1. An aqueous acid bright tin-electroplating solution including a tin salt, free acid, and, as the primary brightener therefor, an amount sufficient to produce a bright tin electrodeposit, of a yellow brown liquid reaction product characterized as being produced by the steps which comprise placing furfural and crotonaldehyde as reactants in a reaction zone, said reactants being placed in said reaction zone in the ratio in the range between equimolar quantities and l5-percent mole excess of furfural; maintaining the temperature of the said reaction zone between about 5 and 50 C.; reacting the said reactants in the presence of a catalytic amount of an alkali to obtain a reaction product; adding an acid to said reaction product for the acidification thereof; and separating the reaction product from the acid reaction zone.
2. A solution as recited in claim 1 in which about lO-percent mole excess of furfural to crotonaldehyde is added to said reaction zone.
3. A solution as recited in claim 2 and including as the secondary brightener formaldehyde.
4. A solution as recited in claim 3 and including a wetting agent.
5. A solution as recited in claim 4 in which said wetting agent is nonionic.
6. A solution as recited in claim 4 in which said wetting agent is a polyethoxylated nonyl phenol having an average of 15 oxyethylene groups.
7. A solution as recited in claim 1 which comprises the steps of dissolving sodium hydroxide in water, carrying out the reaction step by adding the aqueous solution of sodium hydroxide dropwise to said reaction zone, and in which the contents of said reaction zone are stirred during the reaction step.
8. A solution as recited in claim 7 and including as the secondary brightener formaldehyde.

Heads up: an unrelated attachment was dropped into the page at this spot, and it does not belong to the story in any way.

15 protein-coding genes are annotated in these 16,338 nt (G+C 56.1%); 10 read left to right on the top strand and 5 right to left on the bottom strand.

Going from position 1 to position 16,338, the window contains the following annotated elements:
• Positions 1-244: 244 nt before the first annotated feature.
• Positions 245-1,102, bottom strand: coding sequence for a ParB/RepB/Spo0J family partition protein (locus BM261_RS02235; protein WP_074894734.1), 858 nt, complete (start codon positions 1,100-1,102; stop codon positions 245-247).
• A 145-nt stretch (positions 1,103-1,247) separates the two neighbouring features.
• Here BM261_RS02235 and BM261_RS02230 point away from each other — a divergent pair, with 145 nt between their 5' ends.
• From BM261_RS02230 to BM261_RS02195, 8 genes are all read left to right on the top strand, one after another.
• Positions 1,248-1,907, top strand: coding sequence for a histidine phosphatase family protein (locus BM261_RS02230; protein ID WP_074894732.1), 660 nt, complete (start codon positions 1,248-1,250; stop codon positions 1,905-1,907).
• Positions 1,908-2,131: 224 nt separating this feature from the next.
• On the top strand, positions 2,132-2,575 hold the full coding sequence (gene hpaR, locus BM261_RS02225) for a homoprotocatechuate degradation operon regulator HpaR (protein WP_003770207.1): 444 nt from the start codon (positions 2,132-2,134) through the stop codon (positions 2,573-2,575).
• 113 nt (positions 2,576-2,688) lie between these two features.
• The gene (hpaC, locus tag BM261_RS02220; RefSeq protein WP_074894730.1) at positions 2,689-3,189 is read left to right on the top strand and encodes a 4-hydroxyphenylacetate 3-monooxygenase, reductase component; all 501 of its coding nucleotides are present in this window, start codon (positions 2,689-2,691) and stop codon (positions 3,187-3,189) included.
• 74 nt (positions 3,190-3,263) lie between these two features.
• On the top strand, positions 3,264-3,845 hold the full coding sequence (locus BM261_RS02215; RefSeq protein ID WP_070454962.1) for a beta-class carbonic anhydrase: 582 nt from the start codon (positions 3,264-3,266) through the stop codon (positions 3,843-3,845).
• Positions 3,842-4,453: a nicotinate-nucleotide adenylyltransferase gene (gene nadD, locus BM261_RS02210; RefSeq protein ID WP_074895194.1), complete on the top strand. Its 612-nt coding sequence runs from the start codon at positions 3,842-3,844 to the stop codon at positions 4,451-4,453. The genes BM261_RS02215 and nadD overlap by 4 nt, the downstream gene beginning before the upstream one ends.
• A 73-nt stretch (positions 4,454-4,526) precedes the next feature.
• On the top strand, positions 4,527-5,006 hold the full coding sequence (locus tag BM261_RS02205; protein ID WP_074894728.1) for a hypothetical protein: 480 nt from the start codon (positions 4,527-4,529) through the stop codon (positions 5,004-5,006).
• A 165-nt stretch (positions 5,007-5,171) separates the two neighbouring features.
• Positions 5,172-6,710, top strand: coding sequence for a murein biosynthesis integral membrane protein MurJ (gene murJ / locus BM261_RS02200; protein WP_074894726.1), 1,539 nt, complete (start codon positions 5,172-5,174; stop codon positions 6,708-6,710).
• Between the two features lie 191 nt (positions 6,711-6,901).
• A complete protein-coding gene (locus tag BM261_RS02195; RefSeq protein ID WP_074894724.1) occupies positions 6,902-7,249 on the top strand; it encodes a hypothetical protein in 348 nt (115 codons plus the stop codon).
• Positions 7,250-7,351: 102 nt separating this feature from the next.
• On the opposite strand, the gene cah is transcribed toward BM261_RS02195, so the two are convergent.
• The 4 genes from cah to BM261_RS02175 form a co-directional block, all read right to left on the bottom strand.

9. A solution as recited in claim 26 and including a wetting agent.
10. A solution as recited in claim 8 in which said wetting agent is nonionic.
11. A solution as recited in claim 8 in which said wetting agent is a polyethoxylated nonyl phenol having an average of 15 oxyethylene groups.
12. A solution as recited in claim 1 wherein the said separating step is carried out by extracting the reaction product by the addition of a plurality of separate portions of chloroform, and withdrawing the chloroform from the product in said extracting step to obtain the reaction product of the said reacting step.
13. A solution as recited in claim 12 and including as the secondary brightener formaldehyde.
14. A solution as recited in claim 13 and including a wetting agent.
15. A solution as recited in claim 14 in which said wetting agent is nonionic.
16. A solution as recited in claim 14 in which said wetting agent is a polyethoxylated nonyl phenol having an average of 15 oxyethylene groups.
17. A solution as recited in claim 1 and including as the secondary brightener formaldehyde.
18. A solution as recited in claim 17 and including a wetting agent.
19. A solution as recited in claim 18 in which said wetting agent is nonionic.
20. A solution as recited in claim 18 in which said wetting agent is a polyethoxylated nonyl phenol having an average of 15 oxyethylene groups.